HSR&D Citation Abstracts
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Dyer KE, Potter SJ, Hamilton AB, Luger TM, Bergman AA, Yano EM, Klap R. Gender Differences in Veterans' Perceptions of Harassment on Veterans Health Administration Grounds. Women's health issues : official publication of the Jacobs Institute of Women's Health. 2019 Jun 25; 29 Suppl 1:S83-S93.
Stranger harassment at Veterans Health Administration (VA) facilities is prevalent, affecting one in four women veteran VA primary care users. Harassment interferes with health care quality and may result in veterans forgoing or delaying needed care. To better understand this phenomenon, gender-stratified discussion groups were held with men and women veterans. This article examines gender differences in veterans' perceptions and experiences of harassment on VA grounds.
We conducted a total of 15 discussion groups at four VA medical centers, eight with men (n = 57) and seven with women (n = 38). Transcripts were coded using the constant comparative method and analyzed for overarching themes.
Awareness of harassment was not uniformly high among participants. Although women voiced clear understandings and experiences of specific behaviors constituting harassment (e.g., cat-calls, sexual comments), many men expressed confusion about how to differentiate between harassment, "harmless flirting," and general friendliness; they were unsure which behaviors "cross a line." Furthermore, men placed the onus on women for setting boundaries, whereas women indicated it was not their responsibility to "train" men about acceptable behavior. Men and women agreed that VA staff hold primary responsibility for preventing and managing harassment.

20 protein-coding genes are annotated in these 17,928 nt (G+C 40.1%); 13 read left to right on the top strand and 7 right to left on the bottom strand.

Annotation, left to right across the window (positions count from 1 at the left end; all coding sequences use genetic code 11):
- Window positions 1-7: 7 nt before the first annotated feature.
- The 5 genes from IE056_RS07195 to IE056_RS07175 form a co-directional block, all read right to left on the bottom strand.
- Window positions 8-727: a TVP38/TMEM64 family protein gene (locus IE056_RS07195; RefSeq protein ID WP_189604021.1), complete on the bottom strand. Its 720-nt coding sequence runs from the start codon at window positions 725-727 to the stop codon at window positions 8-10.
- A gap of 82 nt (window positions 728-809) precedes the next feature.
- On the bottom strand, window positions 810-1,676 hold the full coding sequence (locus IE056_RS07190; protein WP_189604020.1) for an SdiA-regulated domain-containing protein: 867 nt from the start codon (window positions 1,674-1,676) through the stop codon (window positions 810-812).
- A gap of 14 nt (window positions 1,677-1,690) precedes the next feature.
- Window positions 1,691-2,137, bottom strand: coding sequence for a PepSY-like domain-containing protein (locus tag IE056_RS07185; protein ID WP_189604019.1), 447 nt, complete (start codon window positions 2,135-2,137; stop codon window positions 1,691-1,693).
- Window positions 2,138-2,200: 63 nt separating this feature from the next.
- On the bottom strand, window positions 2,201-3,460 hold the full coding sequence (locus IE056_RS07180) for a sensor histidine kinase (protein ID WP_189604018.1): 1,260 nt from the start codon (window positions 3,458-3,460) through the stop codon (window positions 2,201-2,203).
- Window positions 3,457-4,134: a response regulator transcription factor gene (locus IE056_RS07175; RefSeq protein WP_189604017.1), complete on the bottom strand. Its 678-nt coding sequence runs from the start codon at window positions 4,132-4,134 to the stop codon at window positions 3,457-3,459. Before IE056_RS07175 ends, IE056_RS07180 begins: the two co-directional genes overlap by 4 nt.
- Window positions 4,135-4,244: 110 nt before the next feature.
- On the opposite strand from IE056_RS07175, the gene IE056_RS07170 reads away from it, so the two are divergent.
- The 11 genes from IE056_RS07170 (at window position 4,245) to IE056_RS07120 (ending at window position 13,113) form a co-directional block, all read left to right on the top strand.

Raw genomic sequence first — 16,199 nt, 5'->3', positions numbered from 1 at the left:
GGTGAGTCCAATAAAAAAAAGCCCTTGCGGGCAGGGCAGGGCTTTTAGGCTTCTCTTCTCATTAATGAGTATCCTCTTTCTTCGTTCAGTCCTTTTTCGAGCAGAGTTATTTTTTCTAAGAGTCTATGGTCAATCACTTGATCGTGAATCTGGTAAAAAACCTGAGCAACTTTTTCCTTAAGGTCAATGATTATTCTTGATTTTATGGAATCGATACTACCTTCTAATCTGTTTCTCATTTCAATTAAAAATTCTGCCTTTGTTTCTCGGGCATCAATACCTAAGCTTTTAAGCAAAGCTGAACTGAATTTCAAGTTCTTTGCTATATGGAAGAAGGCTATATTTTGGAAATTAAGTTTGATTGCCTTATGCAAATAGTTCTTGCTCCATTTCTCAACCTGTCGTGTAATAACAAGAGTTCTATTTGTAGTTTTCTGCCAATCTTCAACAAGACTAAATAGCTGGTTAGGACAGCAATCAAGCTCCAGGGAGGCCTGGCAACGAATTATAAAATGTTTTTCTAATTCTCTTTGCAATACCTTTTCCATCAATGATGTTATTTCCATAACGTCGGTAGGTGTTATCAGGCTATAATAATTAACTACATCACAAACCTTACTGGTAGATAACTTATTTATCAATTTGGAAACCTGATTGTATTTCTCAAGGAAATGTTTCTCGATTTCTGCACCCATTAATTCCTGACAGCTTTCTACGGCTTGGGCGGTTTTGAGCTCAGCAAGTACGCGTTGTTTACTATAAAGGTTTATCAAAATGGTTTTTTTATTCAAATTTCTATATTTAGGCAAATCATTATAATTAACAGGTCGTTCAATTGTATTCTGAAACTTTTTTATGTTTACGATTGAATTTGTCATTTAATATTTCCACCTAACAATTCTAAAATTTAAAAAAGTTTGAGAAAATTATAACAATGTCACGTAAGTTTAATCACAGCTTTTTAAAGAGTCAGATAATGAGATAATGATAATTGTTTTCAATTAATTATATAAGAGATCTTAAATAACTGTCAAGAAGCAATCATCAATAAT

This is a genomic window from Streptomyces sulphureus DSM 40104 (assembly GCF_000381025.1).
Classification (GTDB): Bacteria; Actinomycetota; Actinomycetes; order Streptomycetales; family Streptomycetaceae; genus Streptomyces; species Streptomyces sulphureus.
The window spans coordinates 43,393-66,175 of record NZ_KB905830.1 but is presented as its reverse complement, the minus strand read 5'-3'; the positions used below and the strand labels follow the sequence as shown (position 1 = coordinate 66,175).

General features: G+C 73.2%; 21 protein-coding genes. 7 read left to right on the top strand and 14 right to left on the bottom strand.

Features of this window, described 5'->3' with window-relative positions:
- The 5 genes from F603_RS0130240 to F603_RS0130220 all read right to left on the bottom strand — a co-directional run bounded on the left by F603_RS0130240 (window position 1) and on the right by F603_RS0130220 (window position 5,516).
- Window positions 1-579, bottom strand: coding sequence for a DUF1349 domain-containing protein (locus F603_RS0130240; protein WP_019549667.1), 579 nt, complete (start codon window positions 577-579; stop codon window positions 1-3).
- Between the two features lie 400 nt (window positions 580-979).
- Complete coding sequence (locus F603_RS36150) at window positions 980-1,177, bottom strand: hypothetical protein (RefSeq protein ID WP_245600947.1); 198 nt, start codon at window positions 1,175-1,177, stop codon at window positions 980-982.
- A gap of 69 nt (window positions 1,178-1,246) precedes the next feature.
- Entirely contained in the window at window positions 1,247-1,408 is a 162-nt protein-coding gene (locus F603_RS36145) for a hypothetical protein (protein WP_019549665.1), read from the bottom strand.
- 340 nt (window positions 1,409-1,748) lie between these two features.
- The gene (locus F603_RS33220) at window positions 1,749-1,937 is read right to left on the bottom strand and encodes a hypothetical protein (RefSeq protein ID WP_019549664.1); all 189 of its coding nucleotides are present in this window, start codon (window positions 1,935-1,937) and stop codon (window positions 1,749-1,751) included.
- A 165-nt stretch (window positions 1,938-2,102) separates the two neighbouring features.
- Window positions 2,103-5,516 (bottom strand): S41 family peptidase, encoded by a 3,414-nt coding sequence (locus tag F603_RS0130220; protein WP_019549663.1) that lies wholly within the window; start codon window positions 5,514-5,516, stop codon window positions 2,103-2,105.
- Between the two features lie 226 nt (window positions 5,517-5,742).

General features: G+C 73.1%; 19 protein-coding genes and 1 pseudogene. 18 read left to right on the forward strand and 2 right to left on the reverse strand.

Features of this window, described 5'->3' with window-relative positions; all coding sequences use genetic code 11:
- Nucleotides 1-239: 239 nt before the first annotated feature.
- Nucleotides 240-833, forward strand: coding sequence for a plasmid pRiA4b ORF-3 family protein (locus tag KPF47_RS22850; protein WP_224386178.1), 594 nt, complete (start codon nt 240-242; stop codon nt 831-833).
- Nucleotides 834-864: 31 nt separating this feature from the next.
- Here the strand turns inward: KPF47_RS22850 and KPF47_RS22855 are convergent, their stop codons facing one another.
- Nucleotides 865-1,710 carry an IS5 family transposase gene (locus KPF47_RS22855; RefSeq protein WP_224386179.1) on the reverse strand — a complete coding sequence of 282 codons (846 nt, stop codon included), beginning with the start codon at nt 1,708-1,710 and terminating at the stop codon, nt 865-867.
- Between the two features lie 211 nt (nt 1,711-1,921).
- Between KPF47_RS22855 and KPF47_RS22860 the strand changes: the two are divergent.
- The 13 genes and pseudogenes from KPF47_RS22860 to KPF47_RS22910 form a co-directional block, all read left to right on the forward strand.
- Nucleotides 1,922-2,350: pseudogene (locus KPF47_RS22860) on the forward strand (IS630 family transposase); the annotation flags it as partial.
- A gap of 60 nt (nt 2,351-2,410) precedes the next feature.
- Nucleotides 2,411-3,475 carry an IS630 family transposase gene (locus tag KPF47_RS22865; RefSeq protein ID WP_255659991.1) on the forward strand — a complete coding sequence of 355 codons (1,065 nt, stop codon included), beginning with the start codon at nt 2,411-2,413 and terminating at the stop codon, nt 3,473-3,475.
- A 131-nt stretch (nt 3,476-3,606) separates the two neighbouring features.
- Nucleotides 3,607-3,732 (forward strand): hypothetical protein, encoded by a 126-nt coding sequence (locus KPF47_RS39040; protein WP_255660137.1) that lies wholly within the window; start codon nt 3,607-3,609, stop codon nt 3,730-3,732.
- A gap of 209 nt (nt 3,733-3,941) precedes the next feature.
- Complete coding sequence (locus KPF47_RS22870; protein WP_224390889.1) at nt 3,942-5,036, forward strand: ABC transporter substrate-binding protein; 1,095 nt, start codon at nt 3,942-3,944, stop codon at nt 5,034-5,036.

Substantive gender differences in understandings of harassment exist among veteran VA users. To minimize harassment, veterans recommend education of men veteran VA users, and staff-oriented trainings. Privacy, safety, dignity, and security are the cornerstones of women veterans' health care, per VA policy. Harassment undermines these standards, impeding women's access to VA care and compromising both their health outcomes and health care experiences. Understanding harassment through a gendered lens is a critical step in designing comprehensive initiatives that respond to diverse viewpoints and experiences.